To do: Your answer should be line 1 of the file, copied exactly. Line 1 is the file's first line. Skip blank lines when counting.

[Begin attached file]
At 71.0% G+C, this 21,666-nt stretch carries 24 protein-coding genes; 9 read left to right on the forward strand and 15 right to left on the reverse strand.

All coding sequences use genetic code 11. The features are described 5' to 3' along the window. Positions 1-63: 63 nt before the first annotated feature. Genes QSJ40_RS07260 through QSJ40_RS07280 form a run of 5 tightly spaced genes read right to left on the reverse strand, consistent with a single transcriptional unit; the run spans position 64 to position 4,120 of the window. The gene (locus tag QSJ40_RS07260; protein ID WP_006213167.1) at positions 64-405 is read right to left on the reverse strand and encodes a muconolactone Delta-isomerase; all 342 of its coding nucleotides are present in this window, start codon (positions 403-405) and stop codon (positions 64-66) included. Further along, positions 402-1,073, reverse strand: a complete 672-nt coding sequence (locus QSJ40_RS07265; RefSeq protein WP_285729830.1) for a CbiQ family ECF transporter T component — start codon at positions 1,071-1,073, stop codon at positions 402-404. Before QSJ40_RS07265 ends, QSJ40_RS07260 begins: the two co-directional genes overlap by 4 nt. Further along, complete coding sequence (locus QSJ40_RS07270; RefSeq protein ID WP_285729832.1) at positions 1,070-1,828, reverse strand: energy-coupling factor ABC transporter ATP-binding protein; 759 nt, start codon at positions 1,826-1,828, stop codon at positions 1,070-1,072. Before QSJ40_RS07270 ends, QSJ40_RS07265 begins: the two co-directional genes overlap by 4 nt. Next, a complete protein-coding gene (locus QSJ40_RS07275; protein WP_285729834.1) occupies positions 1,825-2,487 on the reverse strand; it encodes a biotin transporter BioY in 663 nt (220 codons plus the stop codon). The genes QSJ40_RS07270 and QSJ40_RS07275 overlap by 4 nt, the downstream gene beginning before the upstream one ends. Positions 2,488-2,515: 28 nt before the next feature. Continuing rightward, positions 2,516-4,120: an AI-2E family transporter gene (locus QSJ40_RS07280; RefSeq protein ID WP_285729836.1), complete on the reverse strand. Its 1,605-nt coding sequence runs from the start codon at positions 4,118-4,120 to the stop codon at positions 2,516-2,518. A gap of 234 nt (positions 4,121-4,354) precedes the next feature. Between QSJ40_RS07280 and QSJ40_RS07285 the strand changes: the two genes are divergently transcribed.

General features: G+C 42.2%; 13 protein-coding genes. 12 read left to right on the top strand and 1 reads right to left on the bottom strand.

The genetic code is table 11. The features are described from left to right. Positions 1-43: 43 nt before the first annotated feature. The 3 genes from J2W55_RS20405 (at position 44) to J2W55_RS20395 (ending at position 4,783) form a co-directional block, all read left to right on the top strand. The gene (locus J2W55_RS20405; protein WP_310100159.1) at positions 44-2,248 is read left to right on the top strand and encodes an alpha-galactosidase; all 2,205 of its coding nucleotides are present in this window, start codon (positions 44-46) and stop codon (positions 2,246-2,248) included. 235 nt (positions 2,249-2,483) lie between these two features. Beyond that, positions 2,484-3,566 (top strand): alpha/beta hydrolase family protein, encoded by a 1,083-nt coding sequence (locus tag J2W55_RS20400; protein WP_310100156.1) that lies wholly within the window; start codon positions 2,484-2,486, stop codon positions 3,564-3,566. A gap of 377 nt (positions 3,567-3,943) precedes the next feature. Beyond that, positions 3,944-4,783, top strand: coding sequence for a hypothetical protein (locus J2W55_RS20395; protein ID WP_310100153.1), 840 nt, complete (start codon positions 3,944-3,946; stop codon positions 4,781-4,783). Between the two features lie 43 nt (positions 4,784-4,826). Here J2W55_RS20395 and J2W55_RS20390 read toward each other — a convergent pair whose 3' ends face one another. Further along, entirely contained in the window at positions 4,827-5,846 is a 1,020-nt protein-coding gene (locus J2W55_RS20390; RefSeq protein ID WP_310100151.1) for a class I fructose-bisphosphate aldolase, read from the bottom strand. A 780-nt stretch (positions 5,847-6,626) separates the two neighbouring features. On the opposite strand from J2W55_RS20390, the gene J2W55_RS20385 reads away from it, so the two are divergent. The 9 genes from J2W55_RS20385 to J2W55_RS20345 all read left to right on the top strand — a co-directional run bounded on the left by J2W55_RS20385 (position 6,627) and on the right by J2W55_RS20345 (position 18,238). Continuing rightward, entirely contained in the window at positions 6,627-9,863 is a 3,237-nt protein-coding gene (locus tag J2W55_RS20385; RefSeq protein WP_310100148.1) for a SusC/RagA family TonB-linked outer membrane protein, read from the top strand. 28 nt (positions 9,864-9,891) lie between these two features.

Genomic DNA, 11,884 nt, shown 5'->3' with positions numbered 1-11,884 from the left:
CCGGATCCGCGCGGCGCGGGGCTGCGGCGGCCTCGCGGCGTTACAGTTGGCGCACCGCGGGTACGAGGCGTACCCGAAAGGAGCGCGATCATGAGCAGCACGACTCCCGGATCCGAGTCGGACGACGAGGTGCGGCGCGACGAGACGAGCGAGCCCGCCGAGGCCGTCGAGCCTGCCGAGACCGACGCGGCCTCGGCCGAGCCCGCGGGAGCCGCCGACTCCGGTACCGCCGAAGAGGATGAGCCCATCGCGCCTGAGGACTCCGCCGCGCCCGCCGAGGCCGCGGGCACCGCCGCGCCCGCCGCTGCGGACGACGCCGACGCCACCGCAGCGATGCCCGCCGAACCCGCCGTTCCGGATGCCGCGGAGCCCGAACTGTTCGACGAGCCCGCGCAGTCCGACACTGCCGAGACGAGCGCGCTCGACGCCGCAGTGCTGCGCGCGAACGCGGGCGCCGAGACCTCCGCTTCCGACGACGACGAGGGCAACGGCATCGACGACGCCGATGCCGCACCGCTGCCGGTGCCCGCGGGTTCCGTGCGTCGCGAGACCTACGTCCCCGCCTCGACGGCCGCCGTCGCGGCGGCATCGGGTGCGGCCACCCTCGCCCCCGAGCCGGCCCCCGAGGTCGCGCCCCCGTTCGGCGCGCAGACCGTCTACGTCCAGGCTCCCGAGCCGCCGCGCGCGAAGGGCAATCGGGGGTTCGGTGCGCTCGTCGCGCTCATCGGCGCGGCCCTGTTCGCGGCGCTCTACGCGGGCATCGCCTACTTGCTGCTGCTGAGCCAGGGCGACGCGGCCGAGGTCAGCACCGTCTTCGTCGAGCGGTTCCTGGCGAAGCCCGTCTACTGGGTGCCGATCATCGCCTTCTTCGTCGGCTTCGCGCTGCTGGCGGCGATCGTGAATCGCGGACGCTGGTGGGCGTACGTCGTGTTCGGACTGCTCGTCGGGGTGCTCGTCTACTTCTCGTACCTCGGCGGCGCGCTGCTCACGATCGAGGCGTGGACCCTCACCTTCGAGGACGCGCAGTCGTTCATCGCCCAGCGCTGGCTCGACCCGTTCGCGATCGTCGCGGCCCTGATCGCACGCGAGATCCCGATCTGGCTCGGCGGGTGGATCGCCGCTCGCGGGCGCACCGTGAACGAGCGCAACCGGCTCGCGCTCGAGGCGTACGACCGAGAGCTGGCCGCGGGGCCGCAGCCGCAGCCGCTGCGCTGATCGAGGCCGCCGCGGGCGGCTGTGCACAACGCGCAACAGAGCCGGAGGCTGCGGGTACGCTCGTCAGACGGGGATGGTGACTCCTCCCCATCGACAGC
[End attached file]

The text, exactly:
At 71.0% G+C, this 21,666-nt stretch carries 24 protein-coding genes; 9 read left to right on the forward strand and 15 right to left on the reverse strand.